Torture Allegations Won’t Derail Military Trial

     (CN) — The D.C. Circuit refused to block the trial by military commission of Abd al-Rahim al-Nashiri, the alleged “mastermind” of the U.S.S. Cole bombing, despite his claims of torture and waterboarding at CIA black sites.
     Abd Al Rahim Hussein Al-Nashiri is being held at Guantanamo Bay on murder, terrorism and conspiracy charges.
     Arrested in the United Arab Emirates in 2002, Al-Nashiri is a suspect in the 2000 bombing of the U.S.S. Cole, which killed 17 sailors, the attempted bombing of the U.S.S. The Sullivans that same year, and the 2002 bombing of the M/V Limburg.
     Al-Nashiri says before he was taken to Guantanamo Bay, he was shuffled between CIA black sites for four years. He claims during this time, he was regularly tortured, including being waterboarded, shackled to the wall naked overnight, and forcibly sodomized under the pretext of a cavity search.
     Al-Nashiri has fought to be tried for his alleged crimes in civilian court, claiming a military commission can only try offenses that occurred during a time of war, and the U.S. was not at war with Yemen when the bombings occurred.
     He cites President Bill Clinton’s description of the Cole bombing as a “peacetime attack,” and the fact that the FBI led the investigation of the bombing, as if it were a crime scene rather than a combat zone.
     Further, President George W. Bush did not authorize military operations against al-Qaida in Yemen until 2003, he says.
     His arguments failed before the Ninth Circuit, which found in 2013 that the Military Commissions Act stripped it of jurisdiction over his claims.
     They failed a second time before a divided D.C. Circuit Tuesday.
     “The disagreement between the parties boils down to two central questions,” Judge Thomas Griffith said, writing for the panel’s 2-1 majority. “Should the existence of hostilities be determined based on the totality of the circumstances, or only on the understanding of the political branches? And may it be based on a retrospective analysis, or only on what decisionmakers believed at the time of the events? Al-Nashiri and amici believe the judgments of the political branches at the time are what matters; the government takes a broader view.”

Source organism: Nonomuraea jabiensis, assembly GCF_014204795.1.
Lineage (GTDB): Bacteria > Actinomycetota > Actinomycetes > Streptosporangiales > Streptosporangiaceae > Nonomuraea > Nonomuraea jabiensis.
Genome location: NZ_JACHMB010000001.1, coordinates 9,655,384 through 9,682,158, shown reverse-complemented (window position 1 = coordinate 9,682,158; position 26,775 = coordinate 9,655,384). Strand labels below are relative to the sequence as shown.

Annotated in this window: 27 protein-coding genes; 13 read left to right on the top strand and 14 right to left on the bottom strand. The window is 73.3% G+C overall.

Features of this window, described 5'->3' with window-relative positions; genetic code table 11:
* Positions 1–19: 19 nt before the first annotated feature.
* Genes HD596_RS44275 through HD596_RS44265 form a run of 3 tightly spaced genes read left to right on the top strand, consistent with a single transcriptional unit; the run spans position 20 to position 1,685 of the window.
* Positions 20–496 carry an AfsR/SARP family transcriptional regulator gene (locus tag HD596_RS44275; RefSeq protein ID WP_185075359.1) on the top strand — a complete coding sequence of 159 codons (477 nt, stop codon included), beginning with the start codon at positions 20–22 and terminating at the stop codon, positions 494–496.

The court declined to decide those questions Tuesday. Griffith found the commission has the authority and expertise to make a decision as to whether hostilities existed at the time.
     “We are particularly confident that Congress did not intend to allow a defendant to halt the workings of a military commission by challenging in federal court an issue that could just as easily be considered by the commission and reviewed by a federal appellate court: the commission’s own subject matter jurisdiction,” Griffith said.
     The MCA provides that military commissions have jurisdiction over conduct occurring “before, on, or after” September 11, 2001, suggesting that Congress believed hostilities existed before the attack on the World Trade Center.
     Judge David Tatel dissented, finding that the extreme conditions of alleged torture at the hands of the CIA and his continued confinement at Guantanamo Bay warrant review of Al-Nashiri’s habeas petition.
     “Al-Nashiri alleges that the government subjected him to years of brutal detention and interrogation tactics that left him in a compromised physical and psychological state and that the harms he has already suffered will be exacerbated – perhaps permanently – by the government’s prosecution of him in a military commission. If there is merit to these allegations, the harms he will suffer are truly extraordinary and are a far cry from the ordinary burdens – even serious ones – that individuals endure in the course of defending against criminal prosecutions,” Tatel said.
     He said the extraordinary harm Al-Nashiri faces outweighs the majority’s concern for inter-branch comity principles that would generally warrant waiting for the military commission to first make its decision.
     Griffith agreed with Tatel that Al-Nashiri’s allegations regarding his treatment are “deeply troubling,” but said they are not enough to qualify for an exemption under the MCA.
     Al-Nashiri does “not provide any reason to fear that he will not be given a fair hearing in the military commission,” Griffith said. “Instead, Al-Nashiri’s allegations are about his particular vulnerabilities to a trial by a military commission at Guantanamo Bay. Because they say nothing about the competence of the military commission itself, those harms do not meet the requirements of the ‘extraordinary circumstances’ exception.”

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